Raul Alcantara’s Spinning Head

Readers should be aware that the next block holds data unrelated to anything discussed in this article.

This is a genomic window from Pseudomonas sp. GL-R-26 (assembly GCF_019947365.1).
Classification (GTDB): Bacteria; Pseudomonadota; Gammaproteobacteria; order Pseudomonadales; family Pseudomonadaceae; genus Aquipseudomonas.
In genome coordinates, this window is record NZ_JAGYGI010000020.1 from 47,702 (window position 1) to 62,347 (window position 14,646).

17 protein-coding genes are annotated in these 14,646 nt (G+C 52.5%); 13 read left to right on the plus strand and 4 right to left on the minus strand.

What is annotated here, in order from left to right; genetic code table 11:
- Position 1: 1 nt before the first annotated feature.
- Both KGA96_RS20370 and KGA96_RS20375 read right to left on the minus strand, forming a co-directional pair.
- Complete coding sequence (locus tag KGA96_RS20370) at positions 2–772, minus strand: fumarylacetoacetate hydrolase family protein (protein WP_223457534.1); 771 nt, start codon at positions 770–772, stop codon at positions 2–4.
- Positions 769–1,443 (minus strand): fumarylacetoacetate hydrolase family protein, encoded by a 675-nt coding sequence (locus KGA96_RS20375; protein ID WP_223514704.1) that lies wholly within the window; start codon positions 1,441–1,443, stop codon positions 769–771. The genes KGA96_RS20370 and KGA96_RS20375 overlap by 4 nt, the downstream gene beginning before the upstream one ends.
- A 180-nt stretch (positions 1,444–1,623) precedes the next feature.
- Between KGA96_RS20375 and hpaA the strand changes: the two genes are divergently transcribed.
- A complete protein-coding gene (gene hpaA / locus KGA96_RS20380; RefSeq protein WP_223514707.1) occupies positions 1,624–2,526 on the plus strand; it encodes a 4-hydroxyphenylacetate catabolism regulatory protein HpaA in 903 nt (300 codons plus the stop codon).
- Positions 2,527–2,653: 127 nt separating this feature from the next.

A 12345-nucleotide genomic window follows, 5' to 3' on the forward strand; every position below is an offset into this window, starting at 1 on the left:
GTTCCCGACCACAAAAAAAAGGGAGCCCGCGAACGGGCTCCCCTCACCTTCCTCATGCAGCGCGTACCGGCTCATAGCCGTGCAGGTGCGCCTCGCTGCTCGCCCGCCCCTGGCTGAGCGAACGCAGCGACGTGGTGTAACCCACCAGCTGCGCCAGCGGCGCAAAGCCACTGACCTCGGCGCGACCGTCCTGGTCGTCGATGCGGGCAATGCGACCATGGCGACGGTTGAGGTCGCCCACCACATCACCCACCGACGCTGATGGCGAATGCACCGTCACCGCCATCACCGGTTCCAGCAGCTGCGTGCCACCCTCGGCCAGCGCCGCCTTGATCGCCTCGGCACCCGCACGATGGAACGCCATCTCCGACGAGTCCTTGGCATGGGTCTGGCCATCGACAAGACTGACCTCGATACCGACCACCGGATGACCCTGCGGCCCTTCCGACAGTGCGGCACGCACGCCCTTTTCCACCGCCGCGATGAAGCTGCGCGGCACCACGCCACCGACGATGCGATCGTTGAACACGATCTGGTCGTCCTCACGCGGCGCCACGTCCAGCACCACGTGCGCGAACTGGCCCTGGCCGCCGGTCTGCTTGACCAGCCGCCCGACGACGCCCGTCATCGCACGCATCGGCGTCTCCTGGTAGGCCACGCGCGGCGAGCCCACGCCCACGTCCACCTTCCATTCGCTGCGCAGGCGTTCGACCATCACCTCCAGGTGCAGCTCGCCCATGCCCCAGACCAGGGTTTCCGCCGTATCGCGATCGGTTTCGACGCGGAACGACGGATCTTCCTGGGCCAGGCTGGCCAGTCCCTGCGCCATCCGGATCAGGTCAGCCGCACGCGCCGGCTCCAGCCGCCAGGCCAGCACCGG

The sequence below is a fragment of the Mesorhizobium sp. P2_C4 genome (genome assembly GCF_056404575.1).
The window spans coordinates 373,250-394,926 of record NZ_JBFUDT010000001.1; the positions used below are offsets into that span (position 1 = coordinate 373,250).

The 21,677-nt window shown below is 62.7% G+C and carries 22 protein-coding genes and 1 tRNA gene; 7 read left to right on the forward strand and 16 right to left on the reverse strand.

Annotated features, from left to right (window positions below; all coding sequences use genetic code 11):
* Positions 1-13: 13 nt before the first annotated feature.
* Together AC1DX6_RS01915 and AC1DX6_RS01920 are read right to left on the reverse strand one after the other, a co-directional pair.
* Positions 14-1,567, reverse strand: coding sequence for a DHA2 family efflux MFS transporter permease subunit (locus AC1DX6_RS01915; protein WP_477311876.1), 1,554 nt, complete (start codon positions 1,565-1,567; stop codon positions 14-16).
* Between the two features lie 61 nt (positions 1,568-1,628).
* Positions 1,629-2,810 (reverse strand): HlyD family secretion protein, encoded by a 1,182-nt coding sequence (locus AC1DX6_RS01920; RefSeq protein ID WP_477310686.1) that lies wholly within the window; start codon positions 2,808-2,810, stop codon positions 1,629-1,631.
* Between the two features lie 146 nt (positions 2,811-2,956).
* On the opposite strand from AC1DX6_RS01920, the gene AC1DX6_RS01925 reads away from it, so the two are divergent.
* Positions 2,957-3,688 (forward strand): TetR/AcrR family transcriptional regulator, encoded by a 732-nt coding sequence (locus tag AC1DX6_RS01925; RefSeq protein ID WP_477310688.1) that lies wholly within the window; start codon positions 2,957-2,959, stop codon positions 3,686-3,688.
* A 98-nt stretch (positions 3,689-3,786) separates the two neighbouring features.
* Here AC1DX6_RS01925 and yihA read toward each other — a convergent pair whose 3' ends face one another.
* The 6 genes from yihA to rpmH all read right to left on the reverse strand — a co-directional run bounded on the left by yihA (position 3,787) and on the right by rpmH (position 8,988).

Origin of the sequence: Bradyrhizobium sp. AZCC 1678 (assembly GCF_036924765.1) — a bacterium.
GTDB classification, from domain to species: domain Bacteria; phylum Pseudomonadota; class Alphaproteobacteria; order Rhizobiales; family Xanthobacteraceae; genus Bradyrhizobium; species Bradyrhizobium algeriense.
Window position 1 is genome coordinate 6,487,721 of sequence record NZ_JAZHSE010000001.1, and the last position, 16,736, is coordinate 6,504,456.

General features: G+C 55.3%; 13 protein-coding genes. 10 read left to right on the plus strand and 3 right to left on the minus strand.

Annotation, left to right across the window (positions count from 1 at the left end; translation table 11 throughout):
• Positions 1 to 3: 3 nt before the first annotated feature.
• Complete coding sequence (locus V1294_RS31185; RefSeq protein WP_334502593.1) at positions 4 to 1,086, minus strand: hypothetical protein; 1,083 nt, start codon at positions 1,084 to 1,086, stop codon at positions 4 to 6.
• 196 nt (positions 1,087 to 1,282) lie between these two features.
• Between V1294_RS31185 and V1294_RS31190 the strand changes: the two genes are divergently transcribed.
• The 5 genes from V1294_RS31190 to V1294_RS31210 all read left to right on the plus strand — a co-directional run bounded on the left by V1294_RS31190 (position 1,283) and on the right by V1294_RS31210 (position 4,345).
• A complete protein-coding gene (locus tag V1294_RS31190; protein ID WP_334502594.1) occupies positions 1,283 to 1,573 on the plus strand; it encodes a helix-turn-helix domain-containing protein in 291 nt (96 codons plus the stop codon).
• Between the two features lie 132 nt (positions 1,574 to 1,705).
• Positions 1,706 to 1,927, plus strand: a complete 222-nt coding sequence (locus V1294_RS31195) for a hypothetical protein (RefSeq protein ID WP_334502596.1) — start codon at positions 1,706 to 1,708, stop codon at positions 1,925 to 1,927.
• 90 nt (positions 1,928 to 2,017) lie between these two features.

I awoke slowly and went over to the coffee shop for a strawberry-banana smoothie.  I took the 6 bus over to the MacArthur BART station and headed to the Coliseum.  I had forgotten that on weekdays, even on holidays, the gates open an hour and a half before the game starts.  The line outside the gate was pretty long at 11:30.  It was a warm afternoon, but the giveaway was a fleece blanket.  I took my seat and listened to the radio.  The starting pitcher for the A’s was Raul Alcantara, making his debut.  If he was nervous, he certainly showed it, as he went through a rough three innings.  Ken Korach on the radio said that Alcantara’s head must have been spinning with all that was going on around him.  He was facing an Angels team that had been playing very well recently.  Alcantara actually got the first batter of the game out.  He got to a 0-2 count on Mike Trout, and then hit him with a pitch.  Alcantara then gave up two singles to load the bases before hitting a second batter with a pitch for the game’s first run.  A walk gave the Angels a second run.  A sacrifice fly to left field gave the Angels a third run.  Alcantara hit a third batter with a pitch, or so it was ruled, as it seemed the play was debatable.  A line drive to center was the third out.  It was 31 pitches and a very tough inning.  The A’s did come back in the bottom of the inning with a double by Marcus Semien, followed by a home run by Danny Valencia.  Alcantara couldn’t hold down the Angels, as he gave up a home run in the second inning.  After giving up another single, a double play helped him getting out of the inning with the score 4-2.  In the third inning, Alcantara allowed a double with one out, and then he balked.  A fly ball to center scored the fifth run for the Angels.  The third out was a ground ball.  That would be it for Raul Alcantara’s debut.  He left with an ERA of 15.00.  Ross Detwiler was originally set to pitch tonight’s game against the Angels, but he was pressed into service, and maybe the expected call affected him.  He got the first batter of the fourth inning out, but then he allowed a walk, a single, a double, and two more singles to the next five batters for three more Angels runs.  He would settle down after that, giving up only a single and a walk through the end of the sixth inning and actually getting through a clean fifth inning with the help of a good play from Khris Davis in left field.  The A’s started coming back in the fourth inning, when Khris Davis and Yonder Alonso drew walks.  After Ryon Healy made an out, Joey Wendle singled for his first major league RBI.  Jake Smolinski lined out to center, but Bruce Maxwell doubled for two more runs, making the score 8-5.  In the fifth inning, Danny Valencia doubled, and one out later, Khris Davis walked.  Yonder Alonso made an out, but Ryon Healy doubled for one run, making the score 8-6.  In the sixth inning, Marcus Semien doubled with two outs, and Danny Valencia walked, but Stephen Vogt grounded out.  He would have a tough afternoon hitting.  In the Big Head race, Dennis Eckersley won a close race.  Sean Doolittle pitched the top of the seventh inning, and he gave up a two-out single but struck out two batters, keeping the score at 8-6.  We heard “Working Day and Night” during the seventh inning stretch.  Khris Davis hit a home in the bottom of the inning to bring the A’s to within 8-7.  The A’s used two pinch-hitters, Billy Butler and Chad Pinder, and they got singles from Healy and Smolinski, and a walk from Maxwell to load the bases, but they couldn’t push another run across.  Liam Hendriks pitched a clean eighth inning to give the A’s some hope.  In the bottom of the inning, Valencia singled.  Vogt finished 0-for-5 for the day, as he flied out to left.  Davis struck out.  Butler walked, and Brett Eibner pinch-ran for him.  However, Healy hit a foul ball that the catcher caught for the last out.  Hendriks got the first batter of the ninth inning out, but then Pinder committed an error which opened the door for the Angels.  The next batter singled, but Davis fumbled the ball for an error, allowing a run to score, with the runner taking second base.  Another single resulted in another run, making the score 10-7.  Healy caught a foul ball for the second out.  Hendriks, perhaps tired at this point, gave up a double, but the 8-6-2 play at the plate went for the third out.  Former A’s pitcher and Rookie of the Year Andrew Bailey went out to the mound for the bottom of the ninth for the Angels.  He seemed like a good guy when I got his autograph years ago.  He got Pinder to ground out for the first out.  Smolinski struck out.  Maxwell went to a 3-2 count before striking out to end the game.  This game began at 1:07 with a game time temperature of 67 degrees, and it ended at 4:51.  It sure was a long game for one that went only nine innings.  The attendance was 18,149.  I couldn’t blame Alcantara for suffering some nerves, but the two errors in the ninth inning were highly discouraging.  Ken Korach repeated that the team must improve their defense next season.  I was tired as I dragged my feet on the way home.  I listened to part of Elton John’s “Here and There” double album on the train.  Some of the people who died on September 6 include Kay Kendall (1959), Quinn Martin (1987), Tom Fogerty (1990), Akira Kurosawa (1998), Luciano Pavarotti (2007), and Martin Milner (2015).  Today is a birthday for Jeff Foxworthy (58) and Swoosie Kurtz (72).

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